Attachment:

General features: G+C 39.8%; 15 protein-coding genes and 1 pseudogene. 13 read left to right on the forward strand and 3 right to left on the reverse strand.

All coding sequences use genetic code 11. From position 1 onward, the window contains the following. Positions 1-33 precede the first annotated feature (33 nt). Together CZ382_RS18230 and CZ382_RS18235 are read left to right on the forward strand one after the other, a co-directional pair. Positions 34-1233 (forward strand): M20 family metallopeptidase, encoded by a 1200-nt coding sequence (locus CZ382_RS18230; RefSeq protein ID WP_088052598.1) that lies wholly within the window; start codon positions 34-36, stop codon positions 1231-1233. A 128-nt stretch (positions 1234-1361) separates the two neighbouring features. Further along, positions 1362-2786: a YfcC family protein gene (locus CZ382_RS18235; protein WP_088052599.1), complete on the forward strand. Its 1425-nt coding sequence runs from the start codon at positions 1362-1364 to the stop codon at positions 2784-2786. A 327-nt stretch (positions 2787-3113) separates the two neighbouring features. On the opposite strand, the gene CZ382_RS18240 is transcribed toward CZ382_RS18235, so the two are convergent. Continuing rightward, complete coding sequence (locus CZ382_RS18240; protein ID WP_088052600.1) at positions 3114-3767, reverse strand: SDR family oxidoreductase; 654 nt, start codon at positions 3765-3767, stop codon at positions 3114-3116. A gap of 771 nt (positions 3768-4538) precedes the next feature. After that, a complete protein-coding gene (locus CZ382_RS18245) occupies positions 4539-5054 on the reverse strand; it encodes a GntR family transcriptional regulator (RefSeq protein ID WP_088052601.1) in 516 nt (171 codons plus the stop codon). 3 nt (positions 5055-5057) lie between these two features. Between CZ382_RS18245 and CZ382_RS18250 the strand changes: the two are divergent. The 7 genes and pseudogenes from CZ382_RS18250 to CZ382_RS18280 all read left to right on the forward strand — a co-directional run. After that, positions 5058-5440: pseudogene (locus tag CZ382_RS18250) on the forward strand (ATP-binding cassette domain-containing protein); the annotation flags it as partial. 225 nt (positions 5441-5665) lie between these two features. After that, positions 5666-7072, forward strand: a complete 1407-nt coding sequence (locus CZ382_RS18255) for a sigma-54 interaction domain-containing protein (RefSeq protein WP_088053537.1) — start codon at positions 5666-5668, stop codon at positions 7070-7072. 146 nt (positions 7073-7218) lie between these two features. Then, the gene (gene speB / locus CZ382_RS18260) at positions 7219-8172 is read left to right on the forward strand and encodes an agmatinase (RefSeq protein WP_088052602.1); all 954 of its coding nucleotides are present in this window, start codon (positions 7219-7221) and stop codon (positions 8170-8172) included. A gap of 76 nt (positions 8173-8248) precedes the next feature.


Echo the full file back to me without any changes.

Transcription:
General features: G+C 39.8%; 15 protein-coding genes and 1 pseudogene. 13 read left to right on the forward strand and 3 right to left on the reverse strand.

All coding sequences use genetic code 11. From position 1 onward, the window contains the following. Positions 1-33 precede the first annotated feature (33 nt). Together CZ382_RS18230 and CZ382_RS18235 are read left to right on the forward strand one after the other, a co-directional pair. Positions 34-1233 (forward strand): M20 family metallopeptidase, encoded by a 1200-nt coding sequence (locus CZ382_RS18230; RefSeq protein ID WP_088052598.1) that lies wholly within the window; start codon positions 34-36, stop codon positions 1231-1233. A 128-nt stretch (positions 1234-1361) separates the two neighbouring features. Further along, positions 1362-2786: a YfcC family protein gene (locus CZ382_RS18235; protein WP_088052599.1), complete on the forward strand. Its 1425-nt coding sequence runs from the start codon at positions 1362-1364 to the stop codon at positions 2784-2786. A 327-nt stretch (positions 2787-3113) separates the two neighbouring features. On the opposite strand, the gene CZ382_RS18240 is transcribed toward CZ382_RS18235, so the two are convergent. Continuing rightward, complete coding sequence (locus CZ382_RS18240; protein ID WP_088052600.1) at positions 3114-3767, reverse strand: SDR family oxidoreductase; 654 nt, start codon at positions 3765-3767, stop codon at positions 3114-3116. A gap of 771 nt (positions 3768-4538) precedes the next feature. After that, a complete protein-coding gene (locus CZ382_RS18245) occupies positions 4539-5054 on the reverse strand; it encodes a GntR family transcriptional regulator (RefSeq protein ID WP_088052601.1) in 516 nt (171 codons plus the stop codon). 3 nt (positions 5055-5057) lie between these two features. Between CZ382_RS18245 and CZ382_RS18250 the strand changes: the two are divergent. The 7 genes and pseudogenes from CZ382_RS18250 to CZ382_RS18280 all read left to right on the forward strand — a co-directional run. After that, positions 5058-5440: pseudogene (locus tag CZ382_RS18250) on the forward strand (ATP-binding cassette domain-containing protein); the annotation flags it as partial. 225 nt (positions 5441-5665) lie between these two features. After that, positions 5666-7072, forward strand: a complete 1407-nt coding sequence (locus CZ382_RS18255) for a sigma-54 interaction domain-containing protein (RefSeq protein WP_088053537.1) — start codon at positions 5666-5668, stop codon at positions 7070-7072. 146 nt (positions 7073-7218) lie between these two features. Then, the gene (gene speB / locus CZ382_RS18260) at positions 7219-8172 is read left to right on the forward strand and encodes an agmatinase (RefSeq protein WP_088052602.1); all 954 of its coding nucleotides are present in this window, start codon (positions 7219-7221) and stop codon (positions 8170-8172) included. A gap of 76 nt (positions 8173-8248) precedes the next feature.